For much of its early life, “Call the Midwife” lived in the period-drama shadow of its more glamorous PBS cousin “Downton Abbey.” How could a group of young, shirtwaisted midwives bicycling through London’s East End in the early days of the National Health Service ever hope to compete with the bejeweled and Georgian splendor of the Crawley family and its fabled manse?
By outliving it, of course, including and especially during this most festive time of year.
Where once the “Downton Abbey” Christmas special enthralled audiences on either side of the Atlantic, now “Call the Midwife” tops many “best holiday specials” lists (along with the venerable and inevitable “Doctor Who”), and longevity is not the reason.
Tradition is certainly a factor, as are heartstrings, which, going into its seventh season, “Call the Midwife” continues to pluck as deftly as any tabernacle harpist. With its ongoing story line of birth and death, the story of Nonnatus House, in which dwell both ambitious young women and the wise Anglican sisters who oversee them, has a natural inclination toward sentiment. Many series attempt to lean Dickensian in December, but the midwives’ milieu — among the urban poor and disenfranchised — makes the themes of charity, forgiveness and love a more a natural fit.
Especially this year’s Christmas Day episode, which takes place during the Big Freeze of 1962-63, the worst English winter in 200 years. Originally based on the memoirs of Jennifer Worth, the series long ago outstripped its source material and now has moved into the 1960s, which means the opening credit images are now colorized and the East End is not quite as destitute as it once was. Still, a series of blizzards quickly brings things to a frigid standstill as the denizens of Nonnatus and their Poplar neighborhood cope with lack of heat, interrupted milk deliveries, frozen plumbing and increasing fatalities.
With the series’ signature mix of plot lines lighthearted and grave, Nurse Phyllis (Linda Bassett) engages in a match of wits with a crusty policeman while Nonnatus newbie Valerie Dyer (Jennifer Kirby) comes to the aid of a young couple living in a caravan and new mother Shelagh (Laura Main) wiggles into her girdle so she can return to work early and help out her beleaguered spouse, the tireless Dr. Turner (Stephen McGann).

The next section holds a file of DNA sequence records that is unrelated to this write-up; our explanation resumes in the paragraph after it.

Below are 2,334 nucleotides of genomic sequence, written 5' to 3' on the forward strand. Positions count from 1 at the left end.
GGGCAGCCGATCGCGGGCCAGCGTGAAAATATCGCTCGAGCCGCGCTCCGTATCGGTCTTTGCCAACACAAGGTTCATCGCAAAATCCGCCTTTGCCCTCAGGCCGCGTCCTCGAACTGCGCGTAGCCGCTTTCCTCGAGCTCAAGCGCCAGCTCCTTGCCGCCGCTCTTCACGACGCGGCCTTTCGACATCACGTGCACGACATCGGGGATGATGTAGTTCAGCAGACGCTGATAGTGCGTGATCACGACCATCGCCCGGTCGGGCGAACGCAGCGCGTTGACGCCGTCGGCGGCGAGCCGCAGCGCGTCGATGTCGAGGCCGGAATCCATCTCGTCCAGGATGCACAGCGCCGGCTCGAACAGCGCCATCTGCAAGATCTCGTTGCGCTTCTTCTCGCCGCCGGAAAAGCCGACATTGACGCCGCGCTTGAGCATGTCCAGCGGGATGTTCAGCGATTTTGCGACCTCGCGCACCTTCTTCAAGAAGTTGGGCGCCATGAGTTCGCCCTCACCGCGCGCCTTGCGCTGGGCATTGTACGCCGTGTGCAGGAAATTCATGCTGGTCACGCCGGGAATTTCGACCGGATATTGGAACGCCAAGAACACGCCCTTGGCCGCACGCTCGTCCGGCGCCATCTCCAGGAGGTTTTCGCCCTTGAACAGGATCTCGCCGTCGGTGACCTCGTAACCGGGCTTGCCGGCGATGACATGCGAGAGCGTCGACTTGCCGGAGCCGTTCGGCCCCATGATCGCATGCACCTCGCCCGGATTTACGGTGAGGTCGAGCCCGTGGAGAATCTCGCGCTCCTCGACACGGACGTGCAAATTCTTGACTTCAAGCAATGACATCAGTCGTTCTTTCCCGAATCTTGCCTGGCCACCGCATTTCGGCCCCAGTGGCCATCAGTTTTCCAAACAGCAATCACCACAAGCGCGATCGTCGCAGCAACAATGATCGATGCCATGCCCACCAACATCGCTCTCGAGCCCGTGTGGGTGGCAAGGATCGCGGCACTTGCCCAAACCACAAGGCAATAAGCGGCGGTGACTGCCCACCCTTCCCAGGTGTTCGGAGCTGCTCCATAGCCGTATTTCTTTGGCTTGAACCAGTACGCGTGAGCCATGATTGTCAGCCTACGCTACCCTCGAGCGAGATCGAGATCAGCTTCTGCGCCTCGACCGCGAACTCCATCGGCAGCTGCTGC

But even as she continues to enlist Vanessa Redgrave to deliver, via voice-over, a gentle benediction at the beginning and end of each episode, “Midwife” creator Heidi Thomas has never shied from the darker elements and events of women’s lives, including destitution, incest, dementia, alcoholism, abortion, homophobia and racism. In this episode, Sister Julienne (Jenny Agutter) attempts to heal the festering emotional wounds of domestic and sexual abuse.
Yes, there is sentiment and the seasonal overreliance on love as the solution to all things, but there is also the frank acknowledgment that terrible things happen, sometimes for no reason but sometimes because a system — social, political, spiritual — is broken and must be fixed. That this episode, like most in the series, ends on a note of hope and community does not negate its presentation of other, less festive realities, including hopelessness and abuse.
Over the years, many things have changed on “Call the Midwife” — the character who stood in for Worth has gone, as have Miranda Hart’s hilarious Chummy and Pam Ferris’ cantankerous Sister Evangelina. But many things have not. Agutter’s Sister Julienne remains a unique balance of kindness and insistence, Sister Monica Joan (Judy Parfitt) continues to thread wisdom with wild-eyed self-indulgence, and Poplar continues to be a place where the harshness of real life is soothed by the recognition that miracles, large and small, really do happen. Especially at Christmas.
‘Call the Midwife’ holiday special
When: 9 p.m. Monday
Rating: TV-14 (may be unsuitable for children younger than 14)